What is it about kids that ruins everything?
I went into this parenting gig with almost total ignorance, and while it’s been more fun than I anticipated, I have few illusions about the trials and tribulations to come.
In fact, based on what I’ve seen from other parents throughout my life, I fully expect the goodwill I’ve accumulated – along with the optimistm inherent to the naivete of a two year parent – to be largely exhausted and potentially completely eliminated by the time my kid is 18. Maybe even sooner.
But I’m not there yet, and I’m in no hurry to be. So I keep trucking along, only occasionally stressing about the future. Best case scenario I end up like the parents in Easy A.
Worst case? I end up like a teacher.
There’s a definite correlation between parenting and teaching, similarities that start with the role of children in their lives and end with how that role ultimately affects these people.
And I’m not talking about the idealized, Hollywood-ized versions of parents and teachers, wherein the sterling adult role models teach their young charges to to Stand and Deliver; raise their kids to not kill mockingbirds; educate dangerous minds and embolden youngsters to Erin Brockovich the system. I’m talking about burnout.
First things first: I’m certainly not talking about all teachers or every parent. But there seems to be something about the act of dealing with children for an extended period of time that beats a person down. That crushes dreams and drains hopes and murders happiness and genocides idealism.
I think most parents and most teachers enter their journeys with great joy, wide eyes and visions of excellence. With dreams of molding the future generation, of being great examples for kids, of benefiting from a new perspective on life as gained through innocent interactions with their young charges, and to enjoy the process every single day.
And yet somewhere down the line things go sour and there isn’t enough sweetness left to fix it. Teachers get jaded, parents get frustrated, the dream is shattered. Or at least cracked a little. For teachers maybe it’s due to the sheer amount of kids one handles – kids that aren’t even related to them; and for parents maybe it’s due to the utter lack of escape available.
As I said above, I can’t speak for all teachers. In fact, I can’t speak for any; I’ve only ever been a student. Teaching is a way to make a real difference, and it’s an admirable career choice; no one becomes a teacher for the money. And while I’m sure there are a fair amount of teachers who enter the profession for cynical reasons, never really get all that invested in it and therefore are never broken by it, it seems to my totally untrained eye that many go in happy and hopeful and come out spent and jaded.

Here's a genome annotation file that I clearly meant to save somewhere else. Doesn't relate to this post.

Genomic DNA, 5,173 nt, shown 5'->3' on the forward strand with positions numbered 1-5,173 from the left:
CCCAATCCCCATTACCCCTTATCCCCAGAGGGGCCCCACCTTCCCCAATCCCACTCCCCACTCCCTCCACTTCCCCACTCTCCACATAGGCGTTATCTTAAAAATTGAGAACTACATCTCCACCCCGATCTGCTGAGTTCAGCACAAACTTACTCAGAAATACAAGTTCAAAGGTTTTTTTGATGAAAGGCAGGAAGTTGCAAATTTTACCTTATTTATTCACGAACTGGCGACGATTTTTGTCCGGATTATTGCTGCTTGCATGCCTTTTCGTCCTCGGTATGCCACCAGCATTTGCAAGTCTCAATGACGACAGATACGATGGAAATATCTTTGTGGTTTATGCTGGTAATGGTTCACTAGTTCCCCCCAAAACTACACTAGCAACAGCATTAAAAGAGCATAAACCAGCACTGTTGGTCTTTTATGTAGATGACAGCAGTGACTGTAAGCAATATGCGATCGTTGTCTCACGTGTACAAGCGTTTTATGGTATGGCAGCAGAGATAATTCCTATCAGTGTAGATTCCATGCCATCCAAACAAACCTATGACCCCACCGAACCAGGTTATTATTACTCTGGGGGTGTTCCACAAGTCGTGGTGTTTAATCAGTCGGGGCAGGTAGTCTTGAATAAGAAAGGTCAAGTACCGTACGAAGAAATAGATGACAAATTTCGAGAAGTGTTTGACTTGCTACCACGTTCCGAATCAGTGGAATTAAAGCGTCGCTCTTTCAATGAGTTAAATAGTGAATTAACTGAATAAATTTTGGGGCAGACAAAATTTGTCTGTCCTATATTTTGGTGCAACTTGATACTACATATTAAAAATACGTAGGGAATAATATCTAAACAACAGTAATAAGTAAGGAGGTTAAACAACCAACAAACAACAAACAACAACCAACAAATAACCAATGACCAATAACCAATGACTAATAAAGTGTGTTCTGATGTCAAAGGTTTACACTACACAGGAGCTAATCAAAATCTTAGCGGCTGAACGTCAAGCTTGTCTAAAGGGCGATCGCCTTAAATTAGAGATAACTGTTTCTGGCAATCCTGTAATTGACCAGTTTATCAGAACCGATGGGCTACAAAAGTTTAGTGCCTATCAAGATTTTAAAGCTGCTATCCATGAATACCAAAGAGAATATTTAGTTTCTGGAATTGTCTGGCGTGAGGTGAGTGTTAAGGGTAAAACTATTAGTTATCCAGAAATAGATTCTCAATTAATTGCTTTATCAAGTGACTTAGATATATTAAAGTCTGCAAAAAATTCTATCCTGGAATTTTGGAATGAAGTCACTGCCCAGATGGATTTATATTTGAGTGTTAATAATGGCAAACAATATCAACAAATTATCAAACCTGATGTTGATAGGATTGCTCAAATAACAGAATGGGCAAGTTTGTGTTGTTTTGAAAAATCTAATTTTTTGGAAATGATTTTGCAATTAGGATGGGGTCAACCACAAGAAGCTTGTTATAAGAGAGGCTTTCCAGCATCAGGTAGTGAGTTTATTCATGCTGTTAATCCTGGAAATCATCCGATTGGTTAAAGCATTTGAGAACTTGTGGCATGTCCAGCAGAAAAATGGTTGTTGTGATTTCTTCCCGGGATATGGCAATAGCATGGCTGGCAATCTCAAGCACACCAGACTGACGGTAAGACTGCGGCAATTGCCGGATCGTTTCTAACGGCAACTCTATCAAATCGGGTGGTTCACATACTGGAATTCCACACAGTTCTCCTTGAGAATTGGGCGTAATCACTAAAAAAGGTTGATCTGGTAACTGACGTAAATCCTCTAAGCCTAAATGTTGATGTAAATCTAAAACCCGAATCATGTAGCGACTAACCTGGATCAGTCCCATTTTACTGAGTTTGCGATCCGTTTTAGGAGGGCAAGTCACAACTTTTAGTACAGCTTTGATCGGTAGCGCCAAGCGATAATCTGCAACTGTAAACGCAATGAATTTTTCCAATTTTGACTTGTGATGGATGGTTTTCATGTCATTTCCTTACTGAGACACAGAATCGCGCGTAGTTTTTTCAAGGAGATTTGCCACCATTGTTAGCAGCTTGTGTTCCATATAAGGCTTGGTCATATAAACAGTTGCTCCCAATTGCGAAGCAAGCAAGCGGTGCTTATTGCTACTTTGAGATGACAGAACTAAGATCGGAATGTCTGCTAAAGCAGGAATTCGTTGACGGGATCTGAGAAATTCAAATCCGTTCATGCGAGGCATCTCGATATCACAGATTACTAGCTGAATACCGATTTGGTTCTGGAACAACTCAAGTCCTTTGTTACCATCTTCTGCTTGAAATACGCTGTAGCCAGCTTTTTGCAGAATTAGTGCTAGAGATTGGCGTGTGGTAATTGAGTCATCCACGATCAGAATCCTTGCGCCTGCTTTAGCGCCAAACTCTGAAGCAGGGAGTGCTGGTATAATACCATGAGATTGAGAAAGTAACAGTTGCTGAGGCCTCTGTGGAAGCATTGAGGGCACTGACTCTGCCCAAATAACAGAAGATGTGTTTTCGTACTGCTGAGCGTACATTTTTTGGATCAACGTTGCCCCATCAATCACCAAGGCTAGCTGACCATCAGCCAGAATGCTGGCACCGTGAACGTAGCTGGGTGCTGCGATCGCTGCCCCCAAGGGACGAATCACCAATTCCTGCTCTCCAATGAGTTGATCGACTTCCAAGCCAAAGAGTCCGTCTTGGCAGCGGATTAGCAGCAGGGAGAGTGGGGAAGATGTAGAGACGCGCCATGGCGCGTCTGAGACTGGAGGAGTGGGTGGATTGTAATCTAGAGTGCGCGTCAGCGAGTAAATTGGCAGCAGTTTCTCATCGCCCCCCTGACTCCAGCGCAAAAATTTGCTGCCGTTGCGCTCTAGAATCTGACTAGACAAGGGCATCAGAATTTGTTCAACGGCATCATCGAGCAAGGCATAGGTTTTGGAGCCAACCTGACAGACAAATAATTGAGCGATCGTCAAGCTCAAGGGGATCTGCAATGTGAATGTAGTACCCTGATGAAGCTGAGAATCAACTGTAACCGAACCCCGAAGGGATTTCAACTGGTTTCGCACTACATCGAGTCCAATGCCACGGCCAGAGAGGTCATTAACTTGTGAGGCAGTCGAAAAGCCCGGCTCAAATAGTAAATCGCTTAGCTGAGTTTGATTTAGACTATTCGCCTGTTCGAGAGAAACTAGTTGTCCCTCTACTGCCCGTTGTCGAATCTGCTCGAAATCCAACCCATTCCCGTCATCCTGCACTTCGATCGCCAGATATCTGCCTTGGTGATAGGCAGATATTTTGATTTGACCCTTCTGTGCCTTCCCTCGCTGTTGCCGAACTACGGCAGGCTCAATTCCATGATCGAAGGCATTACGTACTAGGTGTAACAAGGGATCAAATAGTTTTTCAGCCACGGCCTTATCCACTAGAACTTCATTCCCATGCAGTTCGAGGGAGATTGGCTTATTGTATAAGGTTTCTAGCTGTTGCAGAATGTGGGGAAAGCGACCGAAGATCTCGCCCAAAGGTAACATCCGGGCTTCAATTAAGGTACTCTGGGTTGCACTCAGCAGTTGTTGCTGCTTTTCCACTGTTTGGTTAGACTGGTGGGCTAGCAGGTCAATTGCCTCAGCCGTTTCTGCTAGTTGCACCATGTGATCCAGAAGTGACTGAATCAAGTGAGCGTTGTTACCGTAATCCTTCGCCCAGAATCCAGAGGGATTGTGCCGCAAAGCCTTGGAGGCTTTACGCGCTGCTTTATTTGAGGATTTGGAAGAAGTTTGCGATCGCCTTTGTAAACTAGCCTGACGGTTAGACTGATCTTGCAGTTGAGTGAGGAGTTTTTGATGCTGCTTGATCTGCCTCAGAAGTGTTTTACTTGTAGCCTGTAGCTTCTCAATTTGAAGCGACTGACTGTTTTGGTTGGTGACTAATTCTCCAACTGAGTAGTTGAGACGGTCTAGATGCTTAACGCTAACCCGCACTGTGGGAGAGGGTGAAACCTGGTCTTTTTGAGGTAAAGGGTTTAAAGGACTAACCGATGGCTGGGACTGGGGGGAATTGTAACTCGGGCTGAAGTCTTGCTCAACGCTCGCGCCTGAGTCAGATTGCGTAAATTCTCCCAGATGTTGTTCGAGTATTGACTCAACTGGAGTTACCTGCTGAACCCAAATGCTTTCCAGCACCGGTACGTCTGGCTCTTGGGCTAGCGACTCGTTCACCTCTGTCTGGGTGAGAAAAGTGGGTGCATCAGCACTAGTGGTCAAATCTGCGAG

I can count on one hand the great teachers I’ve had: Mrs. McDonough in 2nd grade, Mrs. Anderson in fifth grade, Mr. Proto in 9th and Mrs. Delvecchio in 11th. That’s four, out of dozens. Many of them didn’t seem to like their jobs that much, or else they’d just stopped caring. Either way, most teachers don’t make it through unscathed. And neither does every parent.
The common denominator here? The shared element that is clearly to blame for the slow, steady decline in outlook on life? CHILDREN. They destroy everything. They make teachers dread going to work and they make parents dread getting home from it.
The difference is that it’s okay, and kind of normal, to hate your job, even if you’re a teacher. But it’s not really that cool to hate being a dad. And at least teachers get paid.
So how do I stop this potential burnout from happening to me? How do I prevent myself from becoming a disgruntled, disillusioned parent? The last thing I want is to someday hate my role as a father. Or even worse, to hate my son, either specifically for his terrible personality and/or behavior, or more generally for what having a child has done to my life. But there’s no denying that long-term exposure to kids is often hell on your emotional well-being, whether their your own or you’re just getting paid to watch them.
I don’t want to dread coming home from work because my son annoys me. Or dislike the person I’ve become because of the need to discipline my kid. Or resent my son for needing a ride to practice or an audience for a school play or someone to play catch with. I don’t want to feel like I’ve lost control of my life.
I expect many parents that read this will do their best to encourage me, to tell me that it’s really up to me to decide how I’ll respond to the tougher aspects of the job, how I’ll bounce back when my son does some typical teenage bullshit. Many other parents will say I shouldn’t have had a kid and that I should kill myself. It’s the first group that’s right, of course; there’s nothing pre-ordained here.
The trick is to come to terms with the fact that your life has changed. Like everything else, it’s a trade off; you take the good with the bad. And there’s no fate but what we make.
I just hope my son doesn’t grow up to be a Terminator.